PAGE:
The man who helped resurrect the Giants franchise and built their first two Super Bowl champions will finally take his long-overdue place in the Pro Football Hall of Fame.
The late George Young, the general manager of the Giants in the 1980s and '90s, was selected to the Hall's special "Centennial Class" of 2020 on Wednesday morning. He was chosen by a "blue ribbon" panel as one of three "contributors" in what will be a monster, 20-person class when he's officially inducted later this year.
"George Young's career is the very definition of a Hall of Famer," said former Giants GM Ernie Accorsi, who was Young's assistant and later his successor. "There isn't a day that goes by that I don't think of George or something I learned from him. The only bittersweet part is that he's not here."
"He certainly is a very deserving Hall of Famer," added Giants co-owner John Mara. "I only wish he could be around to enjoy this moment. It's long overdue."
Young's omission from the Hall has long been a sore spot inside the Giants organization and for anyone familiar with the great Giants teams of the 1980s. It was Young, of course, who helped save the Giants from what became a hideous, 17-year stretch of not making the playoffs (1964-1980). That era was not only known for losing, but for a Mara family feud between Wellington Mara, who ran football operations, and his nephew Tim.
After the "Miracle at the Meadowlands" in 1978, when Giants quarterback Joe Pisarcik fumbled in the final seconds as he was simply trying to run out the clock and Eagles cornerback Herman Edwards recovered the ball and returned it for a game-winning touchdown, NFL commissioner Pete Rozelle got involved and strongly recommended Young to the Giants. He was eventually hired by the Maras, given control of football operations, and three years later the Giants were back in the playoffs.
"He took our organization from being in last place and not having a lot of respect around the league, to being a Super Bowl Champion," Mara said. "He made every football department in our organization more professional. He changed the reputation and level of respect that our team had for the better. He improved us in so many different ways."
Young's tenure as GM lasted 19 years, from 1979-1997. The Giants reached the playoffs eight times in those years, went 155-139-2 and won two Super Bowl champions. He brought the Giants Phil Simms (his first draft pick with the team in 1979), Lawrence Taylor, Carl Banks, Bill Parcells, and so many franchise legends. He also was named the NFL Executive of the Year a record five times -- 1984, 1986, 1990, 1993, and 1997.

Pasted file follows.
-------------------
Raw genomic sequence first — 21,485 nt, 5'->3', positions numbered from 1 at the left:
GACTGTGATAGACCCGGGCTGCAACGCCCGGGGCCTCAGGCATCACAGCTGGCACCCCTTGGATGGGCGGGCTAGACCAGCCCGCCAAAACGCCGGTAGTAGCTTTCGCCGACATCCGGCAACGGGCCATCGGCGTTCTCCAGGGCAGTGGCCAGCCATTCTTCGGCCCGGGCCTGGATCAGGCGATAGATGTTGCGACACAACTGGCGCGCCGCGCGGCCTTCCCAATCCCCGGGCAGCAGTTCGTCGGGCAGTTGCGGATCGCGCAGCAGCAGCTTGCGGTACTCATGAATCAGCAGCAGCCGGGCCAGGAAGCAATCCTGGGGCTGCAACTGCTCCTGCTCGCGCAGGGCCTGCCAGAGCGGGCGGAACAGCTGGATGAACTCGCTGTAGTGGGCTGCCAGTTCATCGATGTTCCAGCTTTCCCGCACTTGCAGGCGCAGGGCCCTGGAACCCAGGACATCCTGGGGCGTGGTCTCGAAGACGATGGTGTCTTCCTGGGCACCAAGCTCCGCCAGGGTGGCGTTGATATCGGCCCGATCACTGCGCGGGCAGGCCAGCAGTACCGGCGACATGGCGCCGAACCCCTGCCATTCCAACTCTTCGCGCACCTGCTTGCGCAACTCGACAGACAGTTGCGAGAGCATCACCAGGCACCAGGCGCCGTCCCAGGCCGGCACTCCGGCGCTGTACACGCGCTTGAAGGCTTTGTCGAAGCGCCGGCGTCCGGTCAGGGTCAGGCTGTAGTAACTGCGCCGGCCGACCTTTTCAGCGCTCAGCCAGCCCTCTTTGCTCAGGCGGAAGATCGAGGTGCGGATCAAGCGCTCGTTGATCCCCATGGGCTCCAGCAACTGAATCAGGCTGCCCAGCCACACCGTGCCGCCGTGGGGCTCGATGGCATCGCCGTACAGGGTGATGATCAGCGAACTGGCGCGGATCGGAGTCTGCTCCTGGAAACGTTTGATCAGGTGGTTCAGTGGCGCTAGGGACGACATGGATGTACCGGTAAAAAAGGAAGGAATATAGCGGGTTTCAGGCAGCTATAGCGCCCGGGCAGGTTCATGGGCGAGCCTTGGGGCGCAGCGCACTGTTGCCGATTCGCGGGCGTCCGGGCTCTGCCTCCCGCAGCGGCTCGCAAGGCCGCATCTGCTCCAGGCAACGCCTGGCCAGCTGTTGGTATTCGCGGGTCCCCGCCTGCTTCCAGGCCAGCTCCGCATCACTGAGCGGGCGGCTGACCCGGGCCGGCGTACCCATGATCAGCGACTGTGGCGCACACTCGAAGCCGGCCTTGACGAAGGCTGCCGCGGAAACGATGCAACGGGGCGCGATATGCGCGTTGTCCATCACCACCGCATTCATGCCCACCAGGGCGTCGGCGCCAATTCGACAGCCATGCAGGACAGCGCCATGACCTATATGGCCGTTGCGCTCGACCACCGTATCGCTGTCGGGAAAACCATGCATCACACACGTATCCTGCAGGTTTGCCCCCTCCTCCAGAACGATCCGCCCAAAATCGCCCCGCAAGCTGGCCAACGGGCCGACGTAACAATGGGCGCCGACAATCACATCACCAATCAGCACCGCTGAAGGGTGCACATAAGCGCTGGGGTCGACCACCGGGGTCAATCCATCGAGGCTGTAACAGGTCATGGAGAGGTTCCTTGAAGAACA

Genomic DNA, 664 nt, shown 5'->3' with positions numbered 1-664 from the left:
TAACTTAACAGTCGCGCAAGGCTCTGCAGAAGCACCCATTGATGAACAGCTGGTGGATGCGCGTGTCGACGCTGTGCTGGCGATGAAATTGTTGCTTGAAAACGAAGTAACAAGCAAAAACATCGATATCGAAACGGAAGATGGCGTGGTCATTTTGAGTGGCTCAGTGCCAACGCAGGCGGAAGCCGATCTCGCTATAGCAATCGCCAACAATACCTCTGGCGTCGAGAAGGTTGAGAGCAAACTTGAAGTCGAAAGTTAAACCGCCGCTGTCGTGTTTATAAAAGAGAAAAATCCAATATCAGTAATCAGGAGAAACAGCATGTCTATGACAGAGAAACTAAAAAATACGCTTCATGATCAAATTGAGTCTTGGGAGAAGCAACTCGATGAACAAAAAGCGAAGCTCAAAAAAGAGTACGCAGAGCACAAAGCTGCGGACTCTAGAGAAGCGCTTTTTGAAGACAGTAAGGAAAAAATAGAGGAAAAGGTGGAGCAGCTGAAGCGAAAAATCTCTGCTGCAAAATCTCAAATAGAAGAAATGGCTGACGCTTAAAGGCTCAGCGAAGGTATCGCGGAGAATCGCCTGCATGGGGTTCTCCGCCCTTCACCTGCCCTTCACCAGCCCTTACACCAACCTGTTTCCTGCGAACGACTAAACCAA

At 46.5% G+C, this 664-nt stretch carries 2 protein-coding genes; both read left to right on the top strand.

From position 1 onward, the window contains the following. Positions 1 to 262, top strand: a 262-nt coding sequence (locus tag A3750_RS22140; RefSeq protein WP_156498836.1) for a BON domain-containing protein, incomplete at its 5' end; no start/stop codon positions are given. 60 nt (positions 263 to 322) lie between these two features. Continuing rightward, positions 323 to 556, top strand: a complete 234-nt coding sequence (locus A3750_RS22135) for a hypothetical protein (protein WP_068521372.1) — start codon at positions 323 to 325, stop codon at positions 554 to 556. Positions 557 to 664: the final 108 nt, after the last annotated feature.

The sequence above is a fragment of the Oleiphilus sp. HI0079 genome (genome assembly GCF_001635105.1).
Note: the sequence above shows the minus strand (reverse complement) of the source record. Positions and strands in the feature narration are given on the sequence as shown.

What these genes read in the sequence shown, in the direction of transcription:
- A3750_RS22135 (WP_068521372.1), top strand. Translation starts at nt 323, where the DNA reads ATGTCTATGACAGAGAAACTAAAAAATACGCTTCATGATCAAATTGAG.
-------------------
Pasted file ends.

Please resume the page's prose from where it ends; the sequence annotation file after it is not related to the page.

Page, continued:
Quite simply, he was the architect of some of the greatest seasons in Giants history.
Young's contributions went beyond the Giants, too. He also served on the NFL Competition Committee and worked in the league office after his declining health led to his retirement from the Giants. And before he got to the Giants, the former high school history teacher was an assistant coach and scout with the Baltimore Colts (1968-74) and then became the director of player personnel for the Miami Dolphins (1975-78). All in all, he spent more than 30 years contributing to the NFL before his death in 2001.
Young will be joined former NFL commissioner Paul Tagliabue and Steve Sabol of NFL Films as the contributors in this class. They'll be joined by two coaches and 10 players selected by the panel, which was tasked with choosing a group of people from the first 75 years of the NFL who had been previously overlooked by voters. The regular selection committee will choose five "modern era" players to fill out the class at their annual meeting on Feb. 1.
Accorsi once recalled that Young used to say "Only players should be in the Hall of Fame." But those that know him know Young would've been honored by becoming the 21st Giant enshrined in Canton.
"I think this would have meant a lot to George because he always had a great appreciation for the history of the game and he had so much respect for people who were enshrined in the Hall," Mara said "I think this would have meant the world to him, even though he may not have admitted to that."
"He would make light of it to a point," Accorsi added. "But he would be very, very happy and fulfilled for this. This would have been something he cherished, because the game meant so much to him."